Theatre and Dance (2)
Get Out: Porthouse Theatre: Hello Dolly! 07/29/2011 Kent Patch Text Attachment Email

...currently have the freedom to enjoy your family, community and Northeast Ohio. So Get Out while you still can , and have a good time in the process. Porthouse Theatre: Hello, Dolly! Where/When: Porthouse Theatre, Blossom Music Center grounds, 1145 W. Steels Corners Rd., Cuyahoga Falls....

Katherine Burke & Fred Sternfeld: Scottish Dialect 7/29/11 07/29/2011 WKYC-TV - Online Text Attachment Email

Kent State University Department of Theatre and Dance Professor Katherine Burke teaches us how to speak with a Scottish dialect to promote the...


Town-Gown (2)
KSU to purchase South Willow Street property 08/01/2011 Cuyahoga Falls News-Press - Online Text Attachment Email

Columbus -- The state Controlling Board has signed off on a request from Kent State University to purchase a South Willow Street property. KSU will pay Barbara Hartz a total of $210,000 for a single-family home and...

Around Ohio: KSU to purchase property 07/31/2011 Stow Sentry - Online Text Attachment Email

KSU to purchase property Columbus -- The state Controlling Board has signed off on a request from Kent State University to purchase a South Willow Street property in Kent. KSU will pay Barbara Hartz a total of $210,000 for a single-family...


University Libraries (2)
Video: Carney Finds Niche Moving Libraries 07/29/2011 Business Journal - Online, The Text Attachment Email

KENT, Ohio -- Today's "3 Minutes With" video, T.J. Carney takes viewers to a huge project at Kent State University, where his family's Carney McNicholas Co. is moving more than 725,000 books and journals. The company's story was featured...

Carney-McNicholas Moves by the Book 07/29/2011 Business Journal - Online, The Text Attachment Email

...took an interest in this line of work." One staff member is Dennis Cleland, project manager at a relocation effort under way at the main campus of Kent State University. Carney-McNicholas is consolidating the university's math, chemistry and physics libraries on the fifth and sixth floors of...


News Headline: Scientists at Kent State University Publish Research in Neurons (Raghanti) | Email

News Date: 08/01/2011
Outlet Full Name: Mental Health Weekly Digest
Contact Name:
News OCR Text: According to the authors of recent research from Kent, Ohio, "Long projection axons from the Ch4 cell group of the nucleus basalis of Meynert (nbM) provide cholinergic innervation to the neurons of the cerebral cortex. This cortical cholinergic innervation has been implicated in behavioral and cognitive functions, including learning and memory."

"Recent evidence revealed differences among primate species in the pattern of cholinergic innervation specific to the prefrontal cortex. While macaques displayed denser cholinergic innervation in layers I and II relative to layers V and VI, in chimpanzees and humans, layers V and VI were as heavily innervated as the supragranular layers. Furthermore, clusters of cholinergic axons were observed within the prefrontal cortex of both humans and chimpanzees to the exclusion of macaque monkeys, and were most commonly seen in humans. The aim of the present study was to determine whether the Ch4 cell group was modified during evolution of anthropoid primates as a possible correlate of these changes in cortical cholinergic innervation. We used stereologic methods to estimate the total number of choline acetyltransferase-immunoreactive magnocellular neurons within the nbM of New World monkeys, Old World monkeys, apes, and humans. Linear regression analyses were used to examine the relationship of the Ch4 cell group with neocortical volume and brain mass. Results showed that total nbM neuron numbers hyposcale relative to both neocortical volume and brain mass. Notably, the total number of nbM neurons in humans were included within the 95% confidence intervals for the prediction generated from nonhuman data," wrote M.A. Raghanti and colleagues, Kent State University (see also ).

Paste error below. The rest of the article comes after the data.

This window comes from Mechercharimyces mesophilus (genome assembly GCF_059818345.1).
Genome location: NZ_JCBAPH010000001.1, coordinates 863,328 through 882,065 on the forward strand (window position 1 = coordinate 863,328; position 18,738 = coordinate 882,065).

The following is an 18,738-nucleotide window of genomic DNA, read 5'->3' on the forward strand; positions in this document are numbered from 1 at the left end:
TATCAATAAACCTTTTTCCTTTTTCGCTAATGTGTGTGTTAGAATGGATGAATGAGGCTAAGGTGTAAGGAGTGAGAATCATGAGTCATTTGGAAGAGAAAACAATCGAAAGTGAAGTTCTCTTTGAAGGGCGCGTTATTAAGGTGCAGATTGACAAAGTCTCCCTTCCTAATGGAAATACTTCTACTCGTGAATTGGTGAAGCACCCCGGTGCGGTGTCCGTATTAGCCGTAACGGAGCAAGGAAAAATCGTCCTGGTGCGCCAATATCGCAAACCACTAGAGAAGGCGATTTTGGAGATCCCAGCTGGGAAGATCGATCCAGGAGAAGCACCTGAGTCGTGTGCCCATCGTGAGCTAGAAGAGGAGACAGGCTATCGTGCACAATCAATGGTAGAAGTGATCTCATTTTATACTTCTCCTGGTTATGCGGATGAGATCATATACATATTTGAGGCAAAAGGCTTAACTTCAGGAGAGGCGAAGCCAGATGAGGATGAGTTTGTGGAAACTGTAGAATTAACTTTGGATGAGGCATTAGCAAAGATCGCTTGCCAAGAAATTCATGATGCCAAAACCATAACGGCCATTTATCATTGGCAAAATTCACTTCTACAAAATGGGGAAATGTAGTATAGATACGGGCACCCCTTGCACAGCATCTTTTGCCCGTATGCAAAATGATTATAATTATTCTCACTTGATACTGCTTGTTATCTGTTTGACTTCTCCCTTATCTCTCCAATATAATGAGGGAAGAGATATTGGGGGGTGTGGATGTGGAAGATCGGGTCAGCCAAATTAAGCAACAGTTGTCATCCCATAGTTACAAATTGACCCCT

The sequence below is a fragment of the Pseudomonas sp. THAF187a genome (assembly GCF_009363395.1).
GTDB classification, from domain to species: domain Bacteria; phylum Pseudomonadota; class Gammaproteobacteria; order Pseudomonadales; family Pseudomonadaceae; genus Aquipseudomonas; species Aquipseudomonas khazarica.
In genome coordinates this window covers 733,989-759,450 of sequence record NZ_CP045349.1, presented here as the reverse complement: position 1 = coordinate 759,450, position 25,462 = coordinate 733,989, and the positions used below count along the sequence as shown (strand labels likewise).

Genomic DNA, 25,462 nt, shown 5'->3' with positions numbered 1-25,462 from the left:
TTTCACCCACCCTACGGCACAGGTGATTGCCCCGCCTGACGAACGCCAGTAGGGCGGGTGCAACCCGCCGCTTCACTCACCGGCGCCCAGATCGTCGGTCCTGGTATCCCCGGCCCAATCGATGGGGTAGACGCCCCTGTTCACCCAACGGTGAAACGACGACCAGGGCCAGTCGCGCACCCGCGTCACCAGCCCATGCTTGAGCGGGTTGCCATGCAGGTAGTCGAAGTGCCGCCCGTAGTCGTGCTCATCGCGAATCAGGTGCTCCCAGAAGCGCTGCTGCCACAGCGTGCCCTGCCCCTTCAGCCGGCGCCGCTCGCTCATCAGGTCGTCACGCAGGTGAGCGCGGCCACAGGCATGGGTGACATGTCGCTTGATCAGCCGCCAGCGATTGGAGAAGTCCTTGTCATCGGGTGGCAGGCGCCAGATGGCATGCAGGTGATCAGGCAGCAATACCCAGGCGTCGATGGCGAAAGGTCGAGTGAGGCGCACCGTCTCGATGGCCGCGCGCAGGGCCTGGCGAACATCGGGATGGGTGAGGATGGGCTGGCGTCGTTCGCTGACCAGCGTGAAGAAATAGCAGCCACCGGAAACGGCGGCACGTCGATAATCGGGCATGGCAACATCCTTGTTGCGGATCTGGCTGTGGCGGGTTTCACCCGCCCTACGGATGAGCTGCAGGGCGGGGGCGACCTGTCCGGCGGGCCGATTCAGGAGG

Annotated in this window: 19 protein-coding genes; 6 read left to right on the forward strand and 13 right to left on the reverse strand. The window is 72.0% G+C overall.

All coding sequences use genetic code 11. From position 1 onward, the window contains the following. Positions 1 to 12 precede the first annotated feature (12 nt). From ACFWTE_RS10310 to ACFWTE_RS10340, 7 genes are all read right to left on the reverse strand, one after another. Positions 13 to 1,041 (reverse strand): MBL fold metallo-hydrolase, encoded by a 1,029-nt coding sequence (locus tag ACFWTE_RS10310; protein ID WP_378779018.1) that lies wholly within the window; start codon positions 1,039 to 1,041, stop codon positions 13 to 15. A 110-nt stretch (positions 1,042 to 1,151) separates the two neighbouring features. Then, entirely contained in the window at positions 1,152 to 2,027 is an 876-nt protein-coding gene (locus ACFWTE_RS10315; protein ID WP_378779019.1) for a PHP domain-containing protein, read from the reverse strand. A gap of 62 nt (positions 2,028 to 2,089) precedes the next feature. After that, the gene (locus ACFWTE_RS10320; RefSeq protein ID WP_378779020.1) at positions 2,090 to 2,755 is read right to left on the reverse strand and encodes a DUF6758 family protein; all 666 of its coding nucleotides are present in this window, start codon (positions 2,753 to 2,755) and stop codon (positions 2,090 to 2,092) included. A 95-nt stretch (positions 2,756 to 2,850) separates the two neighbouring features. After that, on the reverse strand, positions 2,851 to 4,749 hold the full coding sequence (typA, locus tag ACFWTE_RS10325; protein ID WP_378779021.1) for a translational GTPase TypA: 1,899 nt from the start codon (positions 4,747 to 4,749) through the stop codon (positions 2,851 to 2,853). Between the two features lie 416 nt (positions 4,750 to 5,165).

The researchers concluded: "While differences in the cholinergic system exist among primate species, such changes appear to involve mostly axon collateral terminations within the neocortex and, with the exception of the relatively small group of cholinergic cells of the subputaminal subdivision of the nbM at the anterointermediate and rostrolateral levels, are not accompanied by a significant extra-allometric increase in the overall number of subcortical neurons that provide that innervation. Published by Elsevier Ltd on behalf of IBRO."

Raghanti and colleagues published their study in Neuroscience (Comparative Analysis Of The Nucleus Basalis Of Meynert Among Primates. Neuroscience, 2011;184():1-15).